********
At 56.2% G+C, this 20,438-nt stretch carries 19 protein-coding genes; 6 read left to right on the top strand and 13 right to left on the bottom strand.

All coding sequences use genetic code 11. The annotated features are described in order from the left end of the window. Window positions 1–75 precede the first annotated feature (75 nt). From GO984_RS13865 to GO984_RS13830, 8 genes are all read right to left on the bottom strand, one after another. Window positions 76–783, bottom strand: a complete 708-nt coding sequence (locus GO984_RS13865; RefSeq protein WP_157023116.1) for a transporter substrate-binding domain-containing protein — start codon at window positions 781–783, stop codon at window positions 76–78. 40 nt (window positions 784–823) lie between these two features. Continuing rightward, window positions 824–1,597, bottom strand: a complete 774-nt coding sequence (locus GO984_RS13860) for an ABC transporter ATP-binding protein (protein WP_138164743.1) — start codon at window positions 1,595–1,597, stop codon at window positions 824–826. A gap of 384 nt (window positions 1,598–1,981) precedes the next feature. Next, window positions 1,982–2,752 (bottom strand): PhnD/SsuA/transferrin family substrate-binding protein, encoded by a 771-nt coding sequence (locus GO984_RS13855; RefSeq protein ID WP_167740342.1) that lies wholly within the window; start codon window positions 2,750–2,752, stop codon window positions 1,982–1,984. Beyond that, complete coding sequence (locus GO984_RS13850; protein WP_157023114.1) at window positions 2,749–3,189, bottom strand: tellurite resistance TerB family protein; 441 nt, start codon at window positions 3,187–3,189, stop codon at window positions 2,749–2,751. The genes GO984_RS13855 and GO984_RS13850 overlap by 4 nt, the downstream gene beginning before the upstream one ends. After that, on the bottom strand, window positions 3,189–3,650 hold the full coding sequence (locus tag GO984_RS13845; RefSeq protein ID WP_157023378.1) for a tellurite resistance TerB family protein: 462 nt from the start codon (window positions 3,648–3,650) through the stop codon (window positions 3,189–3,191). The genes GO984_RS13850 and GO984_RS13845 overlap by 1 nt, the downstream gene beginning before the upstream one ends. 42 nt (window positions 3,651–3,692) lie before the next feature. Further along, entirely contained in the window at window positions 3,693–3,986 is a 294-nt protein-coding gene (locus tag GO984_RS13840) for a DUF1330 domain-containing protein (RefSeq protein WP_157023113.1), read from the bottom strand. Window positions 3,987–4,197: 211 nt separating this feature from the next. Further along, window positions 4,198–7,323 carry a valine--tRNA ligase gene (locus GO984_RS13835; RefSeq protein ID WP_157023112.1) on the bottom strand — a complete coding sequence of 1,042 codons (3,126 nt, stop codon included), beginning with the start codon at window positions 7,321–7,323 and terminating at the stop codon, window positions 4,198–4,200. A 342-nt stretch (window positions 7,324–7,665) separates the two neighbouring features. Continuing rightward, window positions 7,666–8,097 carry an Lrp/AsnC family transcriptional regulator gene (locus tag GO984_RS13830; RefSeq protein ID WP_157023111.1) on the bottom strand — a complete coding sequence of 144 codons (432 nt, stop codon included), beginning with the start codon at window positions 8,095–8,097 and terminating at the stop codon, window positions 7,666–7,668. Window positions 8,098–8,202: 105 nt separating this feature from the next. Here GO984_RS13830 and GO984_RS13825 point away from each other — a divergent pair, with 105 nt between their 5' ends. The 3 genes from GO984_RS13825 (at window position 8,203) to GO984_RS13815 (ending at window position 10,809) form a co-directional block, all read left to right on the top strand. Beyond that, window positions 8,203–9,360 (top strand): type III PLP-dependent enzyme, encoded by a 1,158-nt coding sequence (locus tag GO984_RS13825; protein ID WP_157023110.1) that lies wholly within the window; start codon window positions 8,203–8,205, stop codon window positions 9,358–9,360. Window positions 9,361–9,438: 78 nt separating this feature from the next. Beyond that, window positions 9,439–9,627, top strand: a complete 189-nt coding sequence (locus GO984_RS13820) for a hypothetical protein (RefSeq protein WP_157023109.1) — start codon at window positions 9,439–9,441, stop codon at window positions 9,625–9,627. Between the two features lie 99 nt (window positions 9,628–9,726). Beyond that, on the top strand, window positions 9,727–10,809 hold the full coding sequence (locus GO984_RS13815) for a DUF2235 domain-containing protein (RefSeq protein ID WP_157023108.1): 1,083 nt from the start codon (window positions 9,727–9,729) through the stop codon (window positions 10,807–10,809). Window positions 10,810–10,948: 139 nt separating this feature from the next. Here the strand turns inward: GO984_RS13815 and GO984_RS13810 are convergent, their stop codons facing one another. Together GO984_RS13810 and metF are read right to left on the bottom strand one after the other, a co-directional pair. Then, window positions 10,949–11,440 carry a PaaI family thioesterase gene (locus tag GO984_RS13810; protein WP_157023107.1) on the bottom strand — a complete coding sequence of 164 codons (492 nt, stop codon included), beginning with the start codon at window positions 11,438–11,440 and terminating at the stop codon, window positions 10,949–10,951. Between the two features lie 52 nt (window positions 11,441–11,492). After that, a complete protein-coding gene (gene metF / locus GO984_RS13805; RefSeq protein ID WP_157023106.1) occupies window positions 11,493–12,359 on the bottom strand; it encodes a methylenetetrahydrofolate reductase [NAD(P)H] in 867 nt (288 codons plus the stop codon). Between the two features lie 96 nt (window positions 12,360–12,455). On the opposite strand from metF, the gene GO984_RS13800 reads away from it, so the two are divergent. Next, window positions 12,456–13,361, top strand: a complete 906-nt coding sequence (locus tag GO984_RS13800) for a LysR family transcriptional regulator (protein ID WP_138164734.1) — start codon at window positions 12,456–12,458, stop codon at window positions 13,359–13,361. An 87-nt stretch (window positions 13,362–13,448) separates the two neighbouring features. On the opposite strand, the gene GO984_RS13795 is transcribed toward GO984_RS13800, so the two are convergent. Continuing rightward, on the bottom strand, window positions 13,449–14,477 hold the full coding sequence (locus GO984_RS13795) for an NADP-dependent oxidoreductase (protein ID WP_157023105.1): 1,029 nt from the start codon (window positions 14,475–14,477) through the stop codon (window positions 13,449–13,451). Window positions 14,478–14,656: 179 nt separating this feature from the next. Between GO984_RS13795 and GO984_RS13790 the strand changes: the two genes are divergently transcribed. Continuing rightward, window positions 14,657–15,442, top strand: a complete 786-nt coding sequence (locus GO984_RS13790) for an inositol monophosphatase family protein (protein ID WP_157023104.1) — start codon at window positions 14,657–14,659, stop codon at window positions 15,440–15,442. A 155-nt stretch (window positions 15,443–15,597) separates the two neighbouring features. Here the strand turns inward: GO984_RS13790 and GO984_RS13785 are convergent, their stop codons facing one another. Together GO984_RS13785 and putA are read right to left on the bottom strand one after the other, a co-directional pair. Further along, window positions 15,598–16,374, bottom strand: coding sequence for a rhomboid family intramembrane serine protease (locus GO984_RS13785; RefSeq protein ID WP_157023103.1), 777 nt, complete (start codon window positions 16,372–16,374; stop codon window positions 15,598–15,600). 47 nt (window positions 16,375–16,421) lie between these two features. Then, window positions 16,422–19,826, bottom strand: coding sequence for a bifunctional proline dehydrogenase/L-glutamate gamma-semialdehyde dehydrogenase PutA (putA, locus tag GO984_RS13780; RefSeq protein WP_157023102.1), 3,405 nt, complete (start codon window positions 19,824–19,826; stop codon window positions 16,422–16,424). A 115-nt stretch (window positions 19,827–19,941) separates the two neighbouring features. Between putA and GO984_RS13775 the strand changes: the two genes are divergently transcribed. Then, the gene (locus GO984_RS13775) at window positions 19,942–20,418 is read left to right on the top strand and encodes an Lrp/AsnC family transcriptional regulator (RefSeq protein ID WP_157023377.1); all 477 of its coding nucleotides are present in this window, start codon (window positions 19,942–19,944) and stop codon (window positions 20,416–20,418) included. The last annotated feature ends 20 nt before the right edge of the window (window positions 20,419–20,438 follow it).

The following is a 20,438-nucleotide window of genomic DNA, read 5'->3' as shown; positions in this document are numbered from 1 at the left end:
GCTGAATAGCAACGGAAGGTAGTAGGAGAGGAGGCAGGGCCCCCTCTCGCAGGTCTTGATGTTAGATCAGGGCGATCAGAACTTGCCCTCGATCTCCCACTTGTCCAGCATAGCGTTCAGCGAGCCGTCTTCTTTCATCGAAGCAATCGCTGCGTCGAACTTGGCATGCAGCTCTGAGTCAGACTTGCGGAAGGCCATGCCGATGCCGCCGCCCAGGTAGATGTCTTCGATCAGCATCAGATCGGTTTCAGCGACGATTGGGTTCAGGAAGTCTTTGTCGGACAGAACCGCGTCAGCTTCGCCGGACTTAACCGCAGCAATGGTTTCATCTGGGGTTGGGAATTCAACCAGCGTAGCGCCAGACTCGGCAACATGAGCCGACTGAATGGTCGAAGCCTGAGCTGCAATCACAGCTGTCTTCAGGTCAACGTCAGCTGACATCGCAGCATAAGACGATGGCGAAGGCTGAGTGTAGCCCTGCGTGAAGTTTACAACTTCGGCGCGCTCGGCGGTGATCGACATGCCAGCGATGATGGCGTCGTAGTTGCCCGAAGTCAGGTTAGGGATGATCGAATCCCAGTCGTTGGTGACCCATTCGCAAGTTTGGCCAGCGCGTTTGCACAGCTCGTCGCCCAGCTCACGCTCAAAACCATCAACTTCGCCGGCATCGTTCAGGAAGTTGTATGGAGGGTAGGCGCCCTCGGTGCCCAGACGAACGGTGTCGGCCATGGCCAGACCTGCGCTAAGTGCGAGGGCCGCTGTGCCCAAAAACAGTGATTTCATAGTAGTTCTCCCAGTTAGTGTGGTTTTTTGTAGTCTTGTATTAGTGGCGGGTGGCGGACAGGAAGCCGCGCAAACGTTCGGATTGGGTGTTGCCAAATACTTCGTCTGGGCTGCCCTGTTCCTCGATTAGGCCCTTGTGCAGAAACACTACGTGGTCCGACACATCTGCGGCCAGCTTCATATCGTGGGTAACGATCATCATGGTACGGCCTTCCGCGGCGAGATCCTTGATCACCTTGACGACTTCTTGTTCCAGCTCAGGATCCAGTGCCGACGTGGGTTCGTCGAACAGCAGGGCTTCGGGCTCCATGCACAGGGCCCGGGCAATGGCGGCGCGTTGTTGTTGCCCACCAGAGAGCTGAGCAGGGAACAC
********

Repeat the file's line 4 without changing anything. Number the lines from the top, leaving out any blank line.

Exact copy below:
GCTGAATAGCAACGGAAGGTAGTAGGAGAGGAGGCAGGGCCCCCTCTCGCAGGTCTTGATGTTAGATCAGGGCGATCAGAACTTGCCCTCGATCTCCCACTTGTCCAGCATAGCGTTCAGCGAGCCGTCTTCTTTCATCGAAGCAATCGCTGCGTCGAACTTGGCATGCAGCTCTGAGTCAGACTTGCGGAAGGCCATGCCGATGCCGCCGCCCAGGTAGATGTCTTCGATCAGCATCAGATCGGTTTCAGCGACGATTGGGTTCAGGAAGTCTTTGTCGGACAGAACCGCGTCAGCTTCGCCGGACTTAACCGCAGCAATGGTTTCATCTGGGGTTGGGAATTCAACCAGCGTAGCGCCAGACTCGGCAACATGAGCCGACTGAATGGTCGAAGCCTGAGCTGCAATCACAGCTGTCTTCAGGTCAACGTCAGCTGACATCGCAGCATAAGACGATGGCGAAGGCTGAGTGTAGCCCTGCGTGAAGTTTACAACTTCGGCGCGCTCGGCGGTGATCGACATGCCAGCGATGATGGCGTCGTAGTTGCCCGAAGTCAGGTTAGGGATGATCGAATCCCAGTCGTTGGTGACCCATTCGCAAGTTTGGCCAGCGCGTTTGCACAGCTCGTCGCCCAGCTCACGCTCAAAACCATCAACTTCGCCGGCATCGTTCAGGAAGTTGTATGGAGGGTAGGCGCCCTCGGTGCCCAGACGAACGGTGTCGGCCATGGCCAGACCTGCGCTAAGTGCGAGGGCCGCTGTGCCCAAAAACAGTGATTTCATAGTAGTTCTCCCAGTTAGTGTGGTTTTTTGTAGTCTTGTATTAGTGGCGGGTGGCGGACAGGAAGCCGCGCAAACGTTCGGATTGGGTGTTGCCAAATACTTCGTCTGGGCTGCCCTGTTCCTCGATTAGGCCCTTGTGCAGAAACACTACGTGGTCCGACACATCTGCGGCCAGCTTCATATCGTGGGTAACGATCATCATGGTACGGCCTTCCGCGGCGAGATCCTTGATCACCTTGACGACTTCTTGTTCCAGCTCAGGATCCAGTGCCGACGTGGGTTCGTCGAACAGCAGGGCTTCGGGCTCCATGCACAGGGCCCGGGCAATGGCGGCGCGTTGTTGTTGCCCACCAGAGAGCTGAGCAGGGAACAC